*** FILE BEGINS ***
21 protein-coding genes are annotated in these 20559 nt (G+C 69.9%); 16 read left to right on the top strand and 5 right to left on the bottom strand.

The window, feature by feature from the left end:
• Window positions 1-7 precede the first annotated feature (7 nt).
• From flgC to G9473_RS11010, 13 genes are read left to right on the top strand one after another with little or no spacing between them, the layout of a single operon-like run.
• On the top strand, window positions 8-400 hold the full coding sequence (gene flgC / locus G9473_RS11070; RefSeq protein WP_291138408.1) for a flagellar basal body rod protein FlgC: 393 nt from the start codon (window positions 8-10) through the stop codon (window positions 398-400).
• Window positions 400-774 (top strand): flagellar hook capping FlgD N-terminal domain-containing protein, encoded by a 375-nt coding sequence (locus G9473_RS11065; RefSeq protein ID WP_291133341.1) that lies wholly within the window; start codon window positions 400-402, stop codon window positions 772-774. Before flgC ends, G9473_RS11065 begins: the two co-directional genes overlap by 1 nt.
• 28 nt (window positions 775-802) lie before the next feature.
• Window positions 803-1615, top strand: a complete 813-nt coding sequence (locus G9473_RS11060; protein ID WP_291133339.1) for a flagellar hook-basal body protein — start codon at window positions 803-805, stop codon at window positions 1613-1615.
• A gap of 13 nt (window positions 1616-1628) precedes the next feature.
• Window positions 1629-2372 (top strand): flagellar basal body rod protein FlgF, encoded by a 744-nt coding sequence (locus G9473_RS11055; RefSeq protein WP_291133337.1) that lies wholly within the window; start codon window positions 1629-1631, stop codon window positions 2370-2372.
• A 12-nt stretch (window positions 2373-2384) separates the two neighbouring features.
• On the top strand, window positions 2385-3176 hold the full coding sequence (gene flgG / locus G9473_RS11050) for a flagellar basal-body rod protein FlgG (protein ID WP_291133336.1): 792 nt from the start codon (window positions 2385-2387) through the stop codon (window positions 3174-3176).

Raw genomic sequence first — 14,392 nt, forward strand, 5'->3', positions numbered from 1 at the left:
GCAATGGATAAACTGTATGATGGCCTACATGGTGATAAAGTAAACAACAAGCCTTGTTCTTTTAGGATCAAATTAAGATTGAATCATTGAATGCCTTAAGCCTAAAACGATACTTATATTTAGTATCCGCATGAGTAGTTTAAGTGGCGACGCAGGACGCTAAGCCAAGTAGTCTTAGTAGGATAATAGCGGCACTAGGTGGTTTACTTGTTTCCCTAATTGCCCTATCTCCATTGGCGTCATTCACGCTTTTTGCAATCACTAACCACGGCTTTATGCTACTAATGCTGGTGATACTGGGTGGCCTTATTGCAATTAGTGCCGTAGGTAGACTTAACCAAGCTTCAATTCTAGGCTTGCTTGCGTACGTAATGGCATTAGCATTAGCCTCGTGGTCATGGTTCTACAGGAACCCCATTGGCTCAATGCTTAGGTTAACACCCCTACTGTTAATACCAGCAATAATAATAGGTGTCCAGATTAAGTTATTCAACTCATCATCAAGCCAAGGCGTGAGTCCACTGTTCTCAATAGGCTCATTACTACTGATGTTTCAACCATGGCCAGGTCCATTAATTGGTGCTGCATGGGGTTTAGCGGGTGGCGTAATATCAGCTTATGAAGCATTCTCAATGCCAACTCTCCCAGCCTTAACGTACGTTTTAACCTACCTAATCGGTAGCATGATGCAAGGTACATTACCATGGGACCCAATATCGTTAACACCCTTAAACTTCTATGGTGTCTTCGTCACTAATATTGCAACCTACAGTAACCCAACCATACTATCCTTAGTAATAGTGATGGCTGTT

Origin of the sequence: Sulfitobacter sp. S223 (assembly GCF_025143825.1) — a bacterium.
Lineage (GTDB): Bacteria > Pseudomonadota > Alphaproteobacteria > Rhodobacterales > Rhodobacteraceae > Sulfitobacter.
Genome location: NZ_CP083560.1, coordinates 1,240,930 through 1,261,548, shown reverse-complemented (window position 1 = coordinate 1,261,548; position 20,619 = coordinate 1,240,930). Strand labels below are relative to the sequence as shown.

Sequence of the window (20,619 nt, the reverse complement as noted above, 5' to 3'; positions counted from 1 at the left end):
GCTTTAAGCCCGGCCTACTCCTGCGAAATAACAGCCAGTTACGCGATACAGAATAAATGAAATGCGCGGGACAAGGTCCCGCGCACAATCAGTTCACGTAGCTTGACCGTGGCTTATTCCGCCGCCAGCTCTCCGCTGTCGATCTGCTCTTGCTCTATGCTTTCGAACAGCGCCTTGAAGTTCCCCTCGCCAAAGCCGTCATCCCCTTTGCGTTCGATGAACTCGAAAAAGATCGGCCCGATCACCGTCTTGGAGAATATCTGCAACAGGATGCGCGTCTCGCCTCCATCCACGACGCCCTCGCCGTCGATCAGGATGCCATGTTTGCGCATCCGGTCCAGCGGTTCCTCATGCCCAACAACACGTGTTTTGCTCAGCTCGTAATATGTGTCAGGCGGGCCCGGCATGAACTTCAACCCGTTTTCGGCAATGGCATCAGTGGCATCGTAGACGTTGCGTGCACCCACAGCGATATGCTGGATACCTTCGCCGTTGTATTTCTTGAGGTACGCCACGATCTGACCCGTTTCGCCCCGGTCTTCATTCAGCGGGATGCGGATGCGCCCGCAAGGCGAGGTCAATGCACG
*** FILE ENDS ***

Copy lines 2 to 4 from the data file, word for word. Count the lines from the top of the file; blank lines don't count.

The window, feature by feature from the left end:
• Window positions 1-7 precede the first annotated feature (7 nt).
• From flgC to G9473_RS11010, 13 genes are read left to right on the top strand one after another with little or no spacing between them, the layout of a single operon-like run.